Many critics wrote about the intro and viewed it as the conductor's way of saying, "If this sucks, it's his fault." And many took Gould to task for his interpretation of the music (though some musicologists later said Gould's version was a correct reading of the material). Gould, for his part, said he enjoyed the performance and liked that it caused some in the audience to boo. Columbia had planned to release a recording of the performance but backed off given the controversy. Bootlegs spread like wildfire and Sony Classical, years later (in 1998), released the recording with Bernstein's remarks in tact. In the liner notes, Gould is quoted as saying, "Soloists and conductors disagree all the time. Why should this be hidden from the public, especially if both parties still give their all?" Bernstein also didn't seem too bothered by the controversy and he never stopped praising Gould's unique talent.
Here's a clip of Bernstein and Gould getting along just fine in 1960, performing Bach's "Piano Concerto No. 1 in D Minor."
Click on for Born This Day featuring Warren Haynes, Gerry Mulligan, Merle Haggard and Cobra Starship's Alex Suarez.
Born This Day: Musical movers and shakers sharing an April 6 birthday include Jazz legend Gerry Mulligan (1927); Country music pioneer Merle Haggard (1937); member of early German electronic music adventurers Tangerine Dream, Christopher Franke (1953); guitarist for the Allman Brothers and his own Gov't Mule, Warren Haynes (1960); cheery Jazz guitarist/bandleader John Pizzarelli (1960); Rock innovator with the Pixies, singer/songwriter Frank Black (1965); bassist for the Fellini of Post Rock, Sigur Ros, Georg Hólm (1976); bassist for Prog/Metal faves Opeth, Martin Mendez (1978); singer/songwriter for Pop/Rock band Say Anything, Max Bemis (1984); and Cobra Starship bassist Alex Suarez (1981).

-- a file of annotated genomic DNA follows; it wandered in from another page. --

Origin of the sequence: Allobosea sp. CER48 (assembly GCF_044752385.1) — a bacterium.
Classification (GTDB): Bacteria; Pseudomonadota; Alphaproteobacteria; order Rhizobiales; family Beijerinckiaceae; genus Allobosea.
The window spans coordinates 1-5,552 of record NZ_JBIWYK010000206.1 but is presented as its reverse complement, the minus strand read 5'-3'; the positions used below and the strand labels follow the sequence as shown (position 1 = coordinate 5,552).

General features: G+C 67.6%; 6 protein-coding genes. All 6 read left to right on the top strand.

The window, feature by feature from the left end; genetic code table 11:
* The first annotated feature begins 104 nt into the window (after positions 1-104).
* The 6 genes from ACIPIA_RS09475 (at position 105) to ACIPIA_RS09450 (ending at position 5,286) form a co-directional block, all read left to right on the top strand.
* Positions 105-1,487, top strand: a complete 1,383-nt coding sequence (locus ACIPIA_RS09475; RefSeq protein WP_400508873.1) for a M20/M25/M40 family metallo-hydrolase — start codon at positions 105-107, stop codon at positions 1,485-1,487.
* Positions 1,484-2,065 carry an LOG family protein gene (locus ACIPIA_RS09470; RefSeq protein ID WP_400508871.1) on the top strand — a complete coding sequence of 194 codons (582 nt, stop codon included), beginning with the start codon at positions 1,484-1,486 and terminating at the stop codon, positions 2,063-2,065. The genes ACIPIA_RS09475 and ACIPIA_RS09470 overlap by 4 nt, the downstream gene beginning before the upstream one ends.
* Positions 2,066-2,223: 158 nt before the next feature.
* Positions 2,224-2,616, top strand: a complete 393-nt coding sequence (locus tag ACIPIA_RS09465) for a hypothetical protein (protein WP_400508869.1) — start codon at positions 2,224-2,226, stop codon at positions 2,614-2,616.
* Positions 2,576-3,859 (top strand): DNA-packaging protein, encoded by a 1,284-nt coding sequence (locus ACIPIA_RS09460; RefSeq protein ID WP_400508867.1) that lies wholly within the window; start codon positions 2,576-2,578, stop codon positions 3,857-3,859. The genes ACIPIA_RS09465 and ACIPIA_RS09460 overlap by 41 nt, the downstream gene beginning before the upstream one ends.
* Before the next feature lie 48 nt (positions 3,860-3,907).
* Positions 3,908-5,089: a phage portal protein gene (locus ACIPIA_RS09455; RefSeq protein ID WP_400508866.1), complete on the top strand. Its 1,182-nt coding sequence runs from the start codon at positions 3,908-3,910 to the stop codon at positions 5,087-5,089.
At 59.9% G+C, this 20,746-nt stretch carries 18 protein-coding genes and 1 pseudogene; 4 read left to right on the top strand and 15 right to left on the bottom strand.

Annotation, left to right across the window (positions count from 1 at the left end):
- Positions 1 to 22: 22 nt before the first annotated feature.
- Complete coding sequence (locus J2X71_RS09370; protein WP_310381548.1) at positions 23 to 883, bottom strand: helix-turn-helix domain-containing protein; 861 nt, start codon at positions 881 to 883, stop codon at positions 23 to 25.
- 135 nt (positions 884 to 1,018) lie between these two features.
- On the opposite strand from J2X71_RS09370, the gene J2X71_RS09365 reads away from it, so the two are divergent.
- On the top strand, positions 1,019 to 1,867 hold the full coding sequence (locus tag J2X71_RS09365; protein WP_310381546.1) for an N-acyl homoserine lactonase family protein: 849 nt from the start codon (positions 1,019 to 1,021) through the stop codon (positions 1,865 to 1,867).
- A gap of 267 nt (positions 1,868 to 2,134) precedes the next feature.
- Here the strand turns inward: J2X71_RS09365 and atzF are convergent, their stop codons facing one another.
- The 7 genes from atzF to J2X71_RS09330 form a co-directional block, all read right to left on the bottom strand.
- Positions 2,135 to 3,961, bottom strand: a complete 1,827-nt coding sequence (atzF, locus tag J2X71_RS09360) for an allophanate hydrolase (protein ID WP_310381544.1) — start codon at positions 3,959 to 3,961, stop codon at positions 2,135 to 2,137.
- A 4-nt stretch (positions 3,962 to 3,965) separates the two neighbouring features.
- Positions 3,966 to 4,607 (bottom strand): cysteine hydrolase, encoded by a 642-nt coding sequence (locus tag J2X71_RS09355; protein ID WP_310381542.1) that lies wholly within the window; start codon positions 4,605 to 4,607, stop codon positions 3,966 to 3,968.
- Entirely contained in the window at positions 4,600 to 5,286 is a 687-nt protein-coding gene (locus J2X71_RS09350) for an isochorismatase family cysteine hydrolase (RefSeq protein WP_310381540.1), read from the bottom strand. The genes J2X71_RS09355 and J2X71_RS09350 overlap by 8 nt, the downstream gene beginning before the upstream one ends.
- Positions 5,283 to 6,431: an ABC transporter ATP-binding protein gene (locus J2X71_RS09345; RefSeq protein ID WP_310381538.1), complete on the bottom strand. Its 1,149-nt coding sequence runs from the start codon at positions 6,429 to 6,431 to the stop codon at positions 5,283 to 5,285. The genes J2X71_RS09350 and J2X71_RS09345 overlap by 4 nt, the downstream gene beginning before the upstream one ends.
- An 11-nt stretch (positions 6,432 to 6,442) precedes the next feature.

Cobra Starship recently popped up in the news when they volunteered to perform at the prom of Northern Ohio's Chardron High School, which, at the end of February, suffered though a school shooting tragedy that left three students dead and the whole small-town very shook up. But the community (and many outside of it) rallied in support immediately. Groups in the area raised over a half-million dollars to help the victims and others involved. For this year's prom, the school were the runaway winners of a local radio contest to have the dance at the Rock and Roll Hall of Fame museum in Cleveland.
Earlier this week, it was announced that Cobra Starship contacted the radio station when they learned Chardron has won and offered to play at the prom for free. The prom is coming up May 5 and is sure to be a special, emotional night for the kids.
A graduate of the school now studying in London, Allison Piccioni, wrote a song about the deadly shooting and posted it on line. She says she hopes to raise additional funds for the school and victims; she'll begin selling a recording of the song after it gets 100,000 views on YouTube, then donate proceeds to the families. Check the song out below: